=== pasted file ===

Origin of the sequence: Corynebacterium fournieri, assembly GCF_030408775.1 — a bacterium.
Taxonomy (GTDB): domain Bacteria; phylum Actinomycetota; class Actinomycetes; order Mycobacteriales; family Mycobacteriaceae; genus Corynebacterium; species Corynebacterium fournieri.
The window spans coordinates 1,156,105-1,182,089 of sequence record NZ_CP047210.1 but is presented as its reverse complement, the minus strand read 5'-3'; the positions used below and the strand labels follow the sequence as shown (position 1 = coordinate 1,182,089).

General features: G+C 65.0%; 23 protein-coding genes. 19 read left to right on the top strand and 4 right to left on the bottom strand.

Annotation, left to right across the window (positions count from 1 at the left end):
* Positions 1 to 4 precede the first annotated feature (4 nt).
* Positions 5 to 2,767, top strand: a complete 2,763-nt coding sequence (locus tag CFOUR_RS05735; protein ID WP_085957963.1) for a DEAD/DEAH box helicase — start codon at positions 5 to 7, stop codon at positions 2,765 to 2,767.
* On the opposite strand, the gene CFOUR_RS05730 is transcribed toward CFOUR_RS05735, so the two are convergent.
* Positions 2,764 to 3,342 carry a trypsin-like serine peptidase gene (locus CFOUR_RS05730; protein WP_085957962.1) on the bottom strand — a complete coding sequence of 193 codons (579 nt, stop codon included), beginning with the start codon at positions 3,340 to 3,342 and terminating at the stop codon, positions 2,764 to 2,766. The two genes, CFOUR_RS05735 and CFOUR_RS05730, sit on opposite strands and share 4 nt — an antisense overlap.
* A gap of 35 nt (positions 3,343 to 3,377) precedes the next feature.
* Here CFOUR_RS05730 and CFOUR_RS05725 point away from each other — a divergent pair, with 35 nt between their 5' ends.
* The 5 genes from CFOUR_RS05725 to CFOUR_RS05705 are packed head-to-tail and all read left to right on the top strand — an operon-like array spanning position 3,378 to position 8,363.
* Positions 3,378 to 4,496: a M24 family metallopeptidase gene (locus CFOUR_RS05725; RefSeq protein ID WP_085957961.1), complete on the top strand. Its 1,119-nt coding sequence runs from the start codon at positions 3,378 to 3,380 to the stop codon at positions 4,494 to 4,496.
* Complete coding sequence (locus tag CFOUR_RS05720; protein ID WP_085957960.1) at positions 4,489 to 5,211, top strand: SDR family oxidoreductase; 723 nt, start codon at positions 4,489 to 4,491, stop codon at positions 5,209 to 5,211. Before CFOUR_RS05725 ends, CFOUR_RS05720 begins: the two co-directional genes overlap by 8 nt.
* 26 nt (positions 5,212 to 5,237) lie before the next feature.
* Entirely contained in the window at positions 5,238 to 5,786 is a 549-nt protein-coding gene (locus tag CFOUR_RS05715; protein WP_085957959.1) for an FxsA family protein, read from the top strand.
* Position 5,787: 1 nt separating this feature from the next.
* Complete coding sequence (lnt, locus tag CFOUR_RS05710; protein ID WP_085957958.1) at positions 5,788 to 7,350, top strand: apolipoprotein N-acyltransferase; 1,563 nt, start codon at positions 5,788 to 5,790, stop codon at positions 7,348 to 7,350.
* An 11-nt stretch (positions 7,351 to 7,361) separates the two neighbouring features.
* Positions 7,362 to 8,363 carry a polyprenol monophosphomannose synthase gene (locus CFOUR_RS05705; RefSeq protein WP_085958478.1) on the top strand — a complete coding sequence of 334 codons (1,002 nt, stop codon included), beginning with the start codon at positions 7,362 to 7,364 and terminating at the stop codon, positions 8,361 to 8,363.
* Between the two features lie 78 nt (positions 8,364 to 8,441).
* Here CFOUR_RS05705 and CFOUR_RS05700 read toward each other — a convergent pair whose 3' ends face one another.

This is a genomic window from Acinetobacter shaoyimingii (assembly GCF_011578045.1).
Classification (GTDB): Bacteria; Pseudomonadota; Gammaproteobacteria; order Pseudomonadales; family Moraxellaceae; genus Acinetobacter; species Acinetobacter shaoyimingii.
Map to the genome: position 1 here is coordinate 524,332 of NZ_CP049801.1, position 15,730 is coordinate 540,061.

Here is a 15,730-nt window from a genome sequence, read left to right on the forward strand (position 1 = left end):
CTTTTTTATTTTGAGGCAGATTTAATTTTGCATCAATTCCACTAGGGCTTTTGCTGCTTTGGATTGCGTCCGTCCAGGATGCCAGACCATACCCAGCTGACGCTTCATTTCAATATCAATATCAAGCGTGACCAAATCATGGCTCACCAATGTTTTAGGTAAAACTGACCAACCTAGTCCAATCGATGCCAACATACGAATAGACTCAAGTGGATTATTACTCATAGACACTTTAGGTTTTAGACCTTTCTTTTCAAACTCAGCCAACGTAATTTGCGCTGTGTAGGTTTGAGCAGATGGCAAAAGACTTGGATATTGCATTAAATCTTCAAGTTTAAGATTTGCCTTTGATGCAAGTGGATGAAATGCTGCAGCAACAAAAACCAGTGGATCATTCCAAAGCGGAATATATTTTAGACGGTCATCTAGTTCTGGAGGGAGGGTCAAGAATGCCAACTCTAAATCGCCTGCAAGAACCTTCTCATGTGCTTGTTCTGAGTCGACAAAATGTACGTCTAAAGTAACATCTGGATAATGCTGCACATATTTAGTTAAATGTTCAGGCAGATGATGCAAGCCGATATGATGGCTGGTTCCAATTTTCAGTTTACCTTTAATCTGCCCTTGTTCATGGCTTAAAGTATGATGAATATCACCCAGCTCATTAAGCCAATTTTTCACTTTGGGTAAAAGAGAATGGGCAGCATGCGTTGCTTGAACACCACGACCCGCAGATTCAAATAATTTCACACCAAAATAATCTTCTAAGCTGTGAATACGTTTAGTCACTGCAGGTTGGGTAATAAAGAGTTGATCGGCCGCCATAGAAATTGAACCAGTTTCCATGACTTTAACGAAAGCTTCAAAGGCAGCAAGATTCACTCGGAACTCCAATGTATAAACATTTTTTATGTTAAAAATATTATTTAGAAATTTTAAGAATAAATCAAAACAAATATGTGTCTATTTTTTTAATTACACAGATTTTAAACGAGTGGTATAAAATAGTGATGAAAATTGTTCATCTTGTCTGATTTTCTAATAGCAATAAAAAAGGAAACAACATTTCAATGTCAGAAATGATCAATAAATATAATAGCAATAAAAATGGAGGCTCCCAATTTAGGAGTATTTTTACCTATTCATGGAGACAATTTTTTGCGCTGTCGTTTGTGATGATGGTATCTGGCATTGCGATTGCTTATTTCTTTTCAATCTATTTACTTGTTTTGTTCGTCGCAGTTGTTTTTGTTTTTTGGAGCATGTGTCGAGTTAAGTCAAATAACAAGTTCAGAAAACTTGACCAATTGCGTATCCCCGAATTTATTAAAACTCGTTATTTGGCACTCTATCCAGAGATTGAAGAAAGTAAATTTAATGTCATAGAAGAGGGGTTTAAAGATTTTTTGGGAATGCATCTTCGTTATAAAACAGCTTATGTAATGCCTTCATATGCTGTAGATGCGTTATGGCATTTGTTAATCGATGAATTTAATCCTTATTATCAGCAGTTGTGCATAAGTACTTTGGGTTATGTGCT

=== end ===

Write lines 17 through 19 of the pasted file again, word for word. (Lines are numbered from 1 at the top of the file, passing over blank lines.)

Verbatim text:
* Position 5,787: 1 nt separating this feature from the next.
* Complete coding sequence (lnt, locus tag CFOUR_RS05710; protein ID WP_085957958.1) at positions 5,788 to 7,350, top strand: apolipoprotein N-acyltransferase; 1,563 nt, start codon at positions 5,788 to 5,790, stop codon at positions 7,348 to 7,350.
* An 11-nt stretch (positions 7,351 to 7,361) separates the two neighbouring features.